We’ve all been in a situation when we needed to give a bottle of wine as a gift. The task is generally straightforward. We trust what we have enjoyed in the past, we depend on our local fine wine retailer, or you simply contact me. (This is the one I enjoy the most.)
We could consider this an easy mission because the bottle is handed off with a “thank you,” “happy birthday,” “happy anniversary” or other appropriate acknowledgement — to then possibly lie quietly in your recipient’s wine rack in the corner along with others.
But after a few recent dinner conversations I have learned that being invited to a dinner party with an expectation for you to bring a bottle for consumption is a much different situation. I hope a few of my tips will ease the stress of any situation.
When asked what you can bring, many times the answer is something like this:
“Just bring a bottle you like.” The first tip is to drop all expectations on what your dinner host will do with your bottle. Don’t expect the wine you are bringing to be consumed, even if you have painstakingly thought out the possible menu at the dinner. The host may have already planned wines for the menu. Sometimes the bottle you bring is seen more as a gracious thank you than an expected perfect pairing for the evening.
“We love all wines, just bring something you would buy for your dinner.” This is the possibly the most important tip. There are many subtle suggestions to help us choose an appropriate bottle in our price range. Over the years, I have learned that if it’s a casual grilling dinner, it will most likely warrant an exceptional $10 value. If the host is an avid collector you may want to go big and break the bank. Or not. I once brought a bottle of the most expensive wine I could afford, only to have it put into a Styrofoam cup by the host. On another occasion, I proudly offered an $8 value to a dear friend only for the bottle to be surrounded by some of the most expensive, exquisite wines I have ever experienced. The safe bet is to show up with a wine you love and the zeal to say why it was your choice to share.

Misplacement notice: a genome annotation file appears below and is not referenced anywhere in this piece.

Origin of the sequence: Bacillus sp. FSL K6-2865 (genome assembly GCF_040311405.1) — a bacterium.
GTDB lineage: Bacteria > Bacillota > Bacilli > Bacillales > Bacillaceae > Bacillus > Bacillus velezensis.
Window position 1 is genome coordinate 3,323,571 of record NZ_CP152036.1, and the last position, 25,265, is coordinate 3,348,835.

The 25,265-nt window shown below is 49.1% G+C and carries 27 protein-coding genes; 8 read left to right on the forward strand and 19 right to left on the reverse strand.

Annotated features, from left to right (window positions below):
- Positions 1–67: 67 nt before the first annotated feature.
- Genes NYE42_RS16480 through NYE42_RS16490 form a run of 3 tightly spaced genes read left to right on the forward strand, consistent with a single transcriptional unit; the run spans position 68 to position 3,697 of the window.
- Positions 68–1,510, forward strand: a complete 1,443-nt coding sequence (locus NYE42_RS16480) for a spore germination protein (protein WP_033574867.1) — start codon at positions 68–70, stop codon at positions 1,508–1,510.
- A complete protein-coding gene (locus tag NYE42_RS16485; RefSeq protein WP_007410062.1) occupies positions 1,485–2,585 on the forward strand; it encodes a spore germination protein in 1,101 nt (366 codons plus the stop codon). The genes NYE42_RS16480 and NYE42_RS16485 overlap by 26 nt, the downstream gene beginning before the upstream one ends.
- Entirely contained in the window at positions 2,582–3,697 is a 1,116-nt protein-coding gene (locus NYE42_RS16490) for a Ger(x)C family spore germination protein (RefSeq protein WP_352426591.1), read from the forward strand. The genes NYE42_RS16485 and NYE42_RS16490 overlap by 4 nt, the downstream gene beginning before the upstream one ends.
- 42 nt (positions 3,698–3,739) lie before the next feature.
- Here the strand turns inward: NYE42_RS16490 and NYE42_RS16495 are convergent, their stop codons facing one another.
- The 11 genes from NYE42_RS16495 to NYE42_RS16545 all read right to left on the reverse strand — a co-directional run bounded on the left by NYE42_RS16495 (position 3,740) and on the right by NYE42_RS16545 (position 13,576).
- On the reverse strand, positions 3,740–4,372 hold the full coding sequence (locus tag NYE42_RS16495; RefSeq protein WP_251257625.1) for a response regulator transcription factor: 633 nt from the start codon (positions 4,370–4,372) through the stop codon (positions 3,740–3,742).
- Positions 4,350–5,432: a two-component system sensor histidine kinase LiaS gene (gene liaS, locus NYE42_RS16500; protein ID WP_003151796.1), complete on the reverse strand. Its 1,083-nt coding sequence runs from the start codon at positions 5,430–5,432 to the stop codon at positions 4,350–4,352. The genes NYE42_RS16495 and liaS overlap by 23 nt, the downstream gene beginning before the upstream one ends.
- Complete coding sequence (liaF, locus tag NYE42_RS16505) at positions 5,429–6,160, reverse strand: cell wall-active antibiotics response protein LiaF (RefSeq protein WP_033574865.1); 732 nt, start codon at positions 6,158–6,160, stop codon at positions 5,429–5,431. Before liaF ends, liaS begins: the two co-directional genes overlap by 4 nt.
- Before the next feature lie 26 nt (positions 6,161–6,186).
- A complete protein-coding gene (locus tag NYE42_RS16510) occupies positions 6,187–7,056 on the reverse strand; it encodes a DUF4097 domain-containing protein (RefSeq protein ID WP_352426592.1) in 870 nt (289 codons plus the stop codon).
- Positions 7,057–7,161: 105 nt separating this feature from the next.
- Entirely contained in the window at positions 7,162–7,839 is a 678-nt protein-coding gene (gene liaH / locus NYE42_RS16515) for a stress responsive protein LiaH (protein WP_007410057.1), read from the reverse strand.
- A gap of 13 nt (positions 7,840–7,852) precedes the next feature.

“We are eating around 7 … just bring a chardonnay.” When a host asks you to bring a specific bottle there is no reason to stress because you simply follow the request. If you are asked to bring chardonnay, have it chilled and ready to open when you arrive. Chances are you were specifically asked to bring a wine for consumption at dinner. If you were asked to bring merlot, don’t take a chance on a unique wine outside of the norm from an unfamiliar region (unless you have a pre-approval from the host for a fun addition to the conversation.) And if the hosts are specific enough to name the varietal, I would feel confident asking what price range they have in mind.
“Bring any wine. We are just happy you are coming to our home for dinner.” This is where you can shine for your choice of wine. Just be gracious, thoughtful and mindful that your friends invited you to dinner in the first place. Most likely you won’t go wrong with any choice. These are mine:
- 2015 Sean Minor Four Bears Pinot Noir, California (about $15 retail)
- 2015 Bell Wine Cellars Red Blend, California (about $16 retail)
- 2014 Pascal Jolivet Sancerre, France (about $29 retail)
- 2014 Trimbach Gewurztraminer, France (about $29 retail)
- 2013 Presqu’ile Winery Pinot Noir, California (about $44 retail)
- 2014 Reynolds Family Winery Chardonnay, California (about $40 retail)